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TonyTax, Tax Consultant
Category: Tax
Satisfied Customers: 15977
Experience:  Inc Tax, CGT, Corp Tax, IHT, VAT.
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Scenario: 1) I bought some bitcoins 3 years ago for £1000,

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1) I bought some bitcoins 3 years ago for £1000, this equated to say $2000 at the time
2) I sell some bitcoins an exchange on the internet based in Japan for $100,000, this remains on my exchange account for two months
3) I withdraw the $100,000 into my UK account and that ends up in my UK bank account as £60,000

Do I simply owe CGT on £59000 (- the £10900 alllowance)

Is the taxable event the date at sale for dollars, or at the movement to GBP, or both?

How should that be calculated?


Tax jurisdictions have still to catch up with bitcoins so the tax treatment may not yet be set in stone. Having said that, if you buy foreign currency and hold onto it for a period of time and it is not purely for domestic use such as holiday spending or international business travel expenditure for example and you make a gain when you sell it, that gain will be taxable assuming you are UK resident and UK domiciled.

If your original investment was £1,000, you would need to convert the disposal proceeds into Sterling at the rate prevailing at the date of sale to be able to calculate the gain. If the proceeds were £60,000, then your gain is £59,000 and you can deduct the £10,900 annual CGT exemption from that to arrive at the net taxable gain.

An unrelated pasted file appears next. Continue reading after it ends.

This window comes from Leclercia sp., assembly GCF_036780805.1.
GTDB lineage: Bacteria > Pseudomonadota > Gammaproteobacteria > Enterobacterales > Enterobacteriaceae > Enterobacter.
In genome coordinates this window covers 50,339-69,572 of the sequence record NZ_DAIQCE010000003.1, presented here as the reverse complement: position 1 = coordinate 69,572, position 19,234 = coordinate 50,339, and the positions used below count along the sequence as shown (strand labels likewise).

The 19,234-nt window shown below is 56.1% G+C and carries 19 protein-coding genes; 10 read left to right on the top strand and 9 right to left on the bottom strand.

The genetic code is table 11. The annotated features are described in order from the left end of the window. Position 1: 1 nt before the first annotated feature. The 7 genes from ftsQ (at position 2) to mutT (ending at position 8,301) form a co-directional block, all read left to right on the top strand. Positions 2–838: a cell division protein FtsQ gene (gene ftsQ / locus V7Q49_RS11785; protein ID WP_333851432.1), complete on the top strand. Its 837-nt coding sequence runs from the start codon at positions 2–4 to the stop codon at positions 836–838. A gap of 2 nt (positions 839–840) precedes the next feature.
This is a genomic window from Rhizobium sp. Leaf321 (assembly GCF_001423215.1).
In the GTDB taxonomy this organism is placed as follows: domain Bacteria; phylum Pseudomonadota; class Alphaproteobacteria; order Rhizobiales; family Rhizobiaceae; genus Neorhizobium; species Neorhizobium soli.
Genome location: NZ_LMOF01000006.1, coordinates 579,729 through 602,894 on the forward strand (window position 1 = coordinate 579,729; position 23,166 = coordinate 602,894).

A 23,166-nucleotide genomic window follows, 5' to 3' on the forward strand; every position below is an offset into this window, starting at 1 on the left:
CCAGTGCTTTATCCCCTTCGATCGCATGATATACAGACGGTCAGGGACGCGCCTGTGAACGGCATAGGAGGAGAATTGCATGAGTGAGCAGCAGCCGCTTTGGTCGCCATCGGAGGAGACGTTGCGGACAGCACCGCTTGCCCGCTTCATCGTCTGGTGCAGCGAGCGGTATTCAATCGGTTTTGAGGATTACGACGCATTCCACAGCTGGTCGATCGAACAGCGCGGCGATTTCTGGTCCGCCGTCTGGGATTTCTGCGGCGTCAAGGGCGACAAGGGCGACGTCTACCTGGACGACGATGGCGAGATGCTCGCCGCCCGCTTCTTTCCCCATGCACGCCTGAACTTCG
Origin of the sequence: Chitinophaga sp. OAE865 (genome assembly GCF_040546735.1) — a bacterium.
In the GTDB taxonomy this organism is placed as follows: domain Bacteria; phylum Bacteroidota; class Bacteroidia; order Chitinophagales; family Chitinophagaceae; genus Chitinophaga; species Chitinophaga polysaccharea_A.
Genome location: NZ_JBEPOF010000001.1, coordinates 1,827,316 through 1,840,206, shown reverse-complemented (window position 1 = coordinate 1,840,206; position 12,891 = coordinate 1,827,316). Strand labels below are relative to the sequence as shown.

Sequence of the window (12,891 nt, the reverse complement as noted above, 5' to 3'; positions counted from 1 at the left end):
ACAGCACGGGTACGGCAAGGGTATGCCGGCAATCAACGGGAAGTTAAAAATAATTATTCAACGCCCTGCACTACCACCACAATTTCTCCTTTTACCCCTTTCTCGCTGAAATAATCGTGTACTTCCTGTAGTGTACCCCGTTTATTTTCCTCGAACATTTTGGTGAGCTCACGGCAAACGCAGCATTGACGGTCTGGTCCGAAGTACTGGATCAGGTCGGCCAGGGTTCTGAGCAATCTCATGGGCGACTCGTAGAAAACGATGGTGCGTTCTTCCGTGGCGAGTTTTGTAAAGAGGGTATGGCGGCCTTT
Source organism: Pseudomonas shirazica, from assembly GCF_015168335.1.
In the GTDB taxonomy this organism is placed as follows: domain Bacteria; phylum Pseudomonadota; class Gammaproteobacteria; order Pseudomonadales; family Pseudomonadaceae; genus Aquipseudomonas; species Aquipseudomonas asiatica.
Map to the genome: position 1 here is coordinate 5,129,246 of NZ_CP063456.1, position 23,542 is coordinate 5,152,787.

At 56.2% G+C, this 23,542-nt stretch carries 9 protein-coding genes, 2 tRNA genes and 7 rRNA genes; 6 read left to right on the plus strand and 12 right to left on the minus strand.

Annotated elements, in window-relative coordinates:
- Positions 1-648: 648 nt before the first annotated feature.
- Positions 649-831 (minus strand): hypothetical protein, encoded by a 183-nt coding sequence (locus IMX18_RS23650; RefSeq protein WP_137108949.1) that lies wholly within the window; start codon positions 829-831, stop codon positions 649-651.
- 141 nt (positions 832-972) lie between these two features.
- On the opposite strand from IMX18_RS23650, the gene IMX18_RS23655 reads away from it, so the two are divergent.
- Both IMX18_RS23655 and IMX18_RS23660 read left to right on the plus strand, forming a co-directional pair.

There are two rates of CGT, 18% and 28%. The rate or combination of rates that you pay will be dependent on the level of your income in the tax year that you dispose of the gains. If the gain arises in the current tax year, one of the following scenarios will apply:

1 If your income in 2013/14 including the taxable gain is £41,450 or less then all the taxable gain will be taxed at 18%.

2 If your income in 2013/14 excluding the taxable gain is more than £41,450 then all the taxable gain will be taxed at 28%.

3 If your income excluding the taxable gain is less than £41,450 but more than £41,450 when you include the taxable gain then part of it will be taxed at 18% and part at 28%.

The date of sale or the date of a contract to sell is the tax point for UK tax purposes. The fact that the money wasn't repatriated for two months is not relevant.


Click on the link headed "Bit of a dilemma" here for some commentary on bitcoins and tax. I've given you the search page as a direct link to "Taxation" may not work.

I hope this helps but let me know if you have any further questions.

Customer: replied 4 years ago.

Just to clarify, that there are two taxable events:


The initial sale for USD, If the value of $100,000 at the time of sale is at the current rate of exchange £58,000, is the first taxable event, at £58,000


But by the time it hits my account a month or two later, its £59,000, that additional £1000 is a separate taxable event?


Or conversely, if it only comes through as £57,000, I can offset that £1000 as losses?


Gains on currency exchange are subject to CGT and losses are deductible so long as the money wasn't merely being held for personal domestic use.

When you sold the coins, the proceeds were £58,000. The exchange into sterling gave you another gain of £1,000. I'd also disclose that as a gain. If the exchange into Sterling had resulted in a loss of £1,000, I'd claim that as such.
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